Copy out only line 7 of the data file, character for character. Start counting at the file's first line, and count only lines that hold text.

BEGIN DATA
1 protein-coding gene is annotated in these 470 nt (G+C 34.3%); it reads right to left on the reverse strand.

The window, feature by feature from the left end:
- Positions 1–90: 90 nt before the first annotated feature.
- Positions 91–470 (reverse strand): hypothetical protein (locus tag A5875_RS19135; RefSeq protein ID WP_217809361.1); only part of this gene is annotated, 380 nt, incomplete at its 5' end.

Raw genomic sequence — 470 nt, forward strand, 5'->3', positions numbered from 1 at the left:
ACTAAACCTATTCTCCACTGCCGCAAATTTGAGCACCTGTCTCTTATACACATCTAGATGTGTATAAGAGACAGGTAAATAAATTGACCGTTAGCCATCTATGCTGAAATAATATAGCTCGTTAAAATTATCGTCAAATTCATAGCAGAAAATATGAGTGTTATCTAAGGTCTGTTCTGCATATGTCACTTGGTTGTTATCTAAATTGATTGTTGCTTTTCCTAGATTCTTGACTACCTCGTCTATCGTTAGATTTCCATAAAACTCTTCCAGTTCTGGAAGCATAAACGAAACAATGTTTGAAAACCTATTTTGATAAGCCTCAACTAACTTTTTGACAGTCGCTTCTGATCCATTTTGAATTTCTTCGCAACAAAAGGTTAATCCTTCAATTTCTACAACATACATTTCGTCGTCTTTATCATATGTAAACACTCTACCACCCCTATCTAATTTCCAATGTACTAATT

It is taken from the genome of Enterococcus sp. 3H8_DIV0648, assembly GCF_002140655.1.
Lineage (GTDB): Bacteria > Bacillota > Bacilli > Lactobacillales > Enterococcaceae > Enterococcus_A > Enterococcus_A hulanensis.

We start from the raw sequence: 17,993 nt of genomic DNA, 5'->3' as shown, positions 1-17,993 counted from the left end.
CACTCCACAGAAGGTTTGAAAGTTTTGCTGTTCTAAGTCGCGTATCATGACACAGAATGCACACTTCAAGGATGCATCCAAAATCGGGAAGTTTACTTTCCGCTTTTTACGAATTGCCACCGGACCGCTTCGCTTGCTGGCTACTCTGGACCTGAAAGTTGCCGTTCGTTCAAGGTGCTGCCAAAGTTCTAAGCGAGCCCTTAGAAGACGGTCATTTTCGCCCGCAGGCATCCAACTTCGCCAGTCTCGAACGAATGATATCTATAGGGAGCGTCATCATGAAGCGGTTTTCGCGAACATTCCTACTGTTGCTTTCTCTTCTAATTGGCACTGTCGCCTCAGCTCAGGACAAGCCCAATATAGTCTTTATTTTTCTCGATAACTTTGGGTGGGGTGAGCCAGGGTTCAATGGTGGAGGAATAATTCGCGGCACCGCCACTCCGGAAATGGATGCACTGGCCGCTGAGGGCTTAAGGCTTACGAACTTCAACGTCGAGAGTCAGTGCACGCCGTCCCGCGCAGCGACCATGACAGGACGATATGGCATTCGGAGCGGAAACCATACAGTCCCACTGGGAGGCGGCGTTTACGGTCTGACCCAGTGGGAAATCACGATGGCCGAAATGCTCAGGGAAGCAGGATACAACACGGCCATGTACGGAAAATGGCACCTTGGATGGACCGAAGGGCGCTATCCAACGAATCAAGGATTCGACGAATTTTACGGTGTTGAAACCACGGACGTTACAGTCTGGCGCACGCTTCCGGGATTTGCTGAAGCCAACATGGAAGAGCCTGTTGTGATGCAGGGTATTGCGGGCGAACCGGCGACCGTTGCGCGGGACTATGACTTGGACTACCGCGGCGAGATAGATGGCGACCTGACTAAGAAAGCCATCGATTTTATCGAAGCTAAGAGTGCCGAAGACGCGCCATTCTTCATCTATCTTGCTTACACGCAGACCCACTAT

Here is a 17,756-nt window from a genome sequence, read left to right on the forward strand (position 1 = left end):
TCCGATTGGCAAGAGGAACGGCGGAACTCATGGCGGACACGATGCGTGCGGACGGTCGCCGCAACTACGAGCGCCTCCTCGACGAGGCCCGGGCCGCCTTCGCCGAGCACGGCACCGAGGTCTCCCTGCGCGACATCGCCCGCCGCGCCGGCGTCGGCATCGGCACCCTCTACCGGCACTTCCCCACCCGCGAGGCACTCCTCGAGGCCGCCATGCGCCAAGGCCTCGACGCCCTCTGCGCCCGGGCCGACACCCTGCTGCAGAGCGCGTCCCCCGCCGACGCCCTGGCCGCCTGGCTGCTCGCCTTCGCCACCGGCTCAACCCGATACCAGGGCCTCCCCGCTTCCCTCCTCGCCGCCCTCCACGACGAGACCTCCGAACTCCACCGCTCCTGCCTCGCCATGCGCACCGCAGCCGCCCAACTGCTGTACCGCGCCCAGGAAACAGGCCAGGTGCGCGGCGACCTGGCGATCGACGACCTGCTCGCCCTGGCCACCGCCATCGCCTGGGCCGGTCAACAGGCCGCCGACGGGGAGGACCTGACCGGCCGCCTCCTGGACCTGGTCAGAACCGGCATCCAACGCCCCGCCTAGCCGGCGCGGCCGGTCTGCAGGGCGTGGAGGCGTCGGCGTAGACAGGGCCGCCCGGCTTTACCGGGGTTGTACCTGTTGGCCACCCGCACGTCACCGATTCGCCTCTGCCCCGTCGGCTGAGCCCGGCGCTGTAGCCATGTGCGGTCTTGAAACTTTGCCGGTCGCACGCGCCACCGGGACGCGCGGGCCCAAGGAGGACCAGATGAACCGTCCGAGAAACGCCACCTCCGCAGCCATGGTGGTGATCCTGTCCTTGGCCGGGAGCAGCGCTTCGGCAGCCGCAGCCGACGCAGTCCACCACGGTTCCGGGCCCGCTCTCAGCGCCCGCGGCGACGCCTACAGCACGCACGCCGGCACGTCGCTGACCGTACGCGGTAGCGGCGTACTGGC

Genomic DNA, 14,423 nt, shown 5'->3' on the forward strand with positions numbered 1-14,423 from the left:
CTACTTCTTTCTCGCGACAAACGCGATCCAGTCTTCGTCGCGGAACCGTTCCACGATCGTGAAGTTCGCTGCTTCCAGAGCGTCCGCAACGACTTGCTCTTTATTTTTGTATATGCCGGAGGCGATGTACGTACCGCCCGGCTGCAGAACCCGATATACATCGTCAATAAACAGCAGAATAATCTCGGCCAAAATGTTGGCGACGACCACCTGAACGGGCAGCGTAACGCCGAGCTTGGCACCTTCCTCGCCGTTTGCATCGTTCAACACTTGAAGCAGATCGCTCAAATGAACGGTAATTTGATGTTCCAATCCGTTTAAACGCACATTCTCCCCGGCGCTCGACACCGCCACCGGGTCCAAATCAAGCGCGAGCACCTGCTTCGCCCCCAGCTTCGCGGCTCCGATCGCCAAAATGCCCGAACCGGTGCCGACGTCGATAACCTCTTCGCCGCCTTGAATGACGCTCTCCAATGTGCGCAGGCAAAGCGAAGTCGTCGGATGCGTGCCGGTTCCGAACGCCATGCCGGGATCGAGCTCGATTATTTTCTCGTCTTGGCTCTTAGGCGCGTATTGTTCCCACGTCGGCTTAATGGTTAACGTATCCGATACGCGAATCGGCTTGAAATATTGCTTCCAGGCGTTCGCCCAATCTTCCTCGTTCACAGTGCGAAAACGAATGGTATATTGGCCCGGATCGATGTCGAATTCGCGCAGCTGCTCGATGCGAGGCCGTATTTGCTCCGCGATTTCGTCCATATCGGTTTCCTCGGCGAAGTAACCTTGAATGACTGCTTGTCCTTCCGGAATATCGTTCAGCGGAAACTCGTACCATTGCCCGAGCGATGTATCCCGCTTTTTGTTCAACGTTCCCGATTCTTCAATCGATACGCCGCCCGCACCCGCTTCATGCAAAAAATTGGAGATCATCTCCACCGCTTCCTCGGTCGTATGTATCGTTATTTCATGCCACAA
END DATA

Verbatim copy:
It is taken from the genome of Enterococcus sp. 3H8_DIV0648, assembly GCF_002140655.1.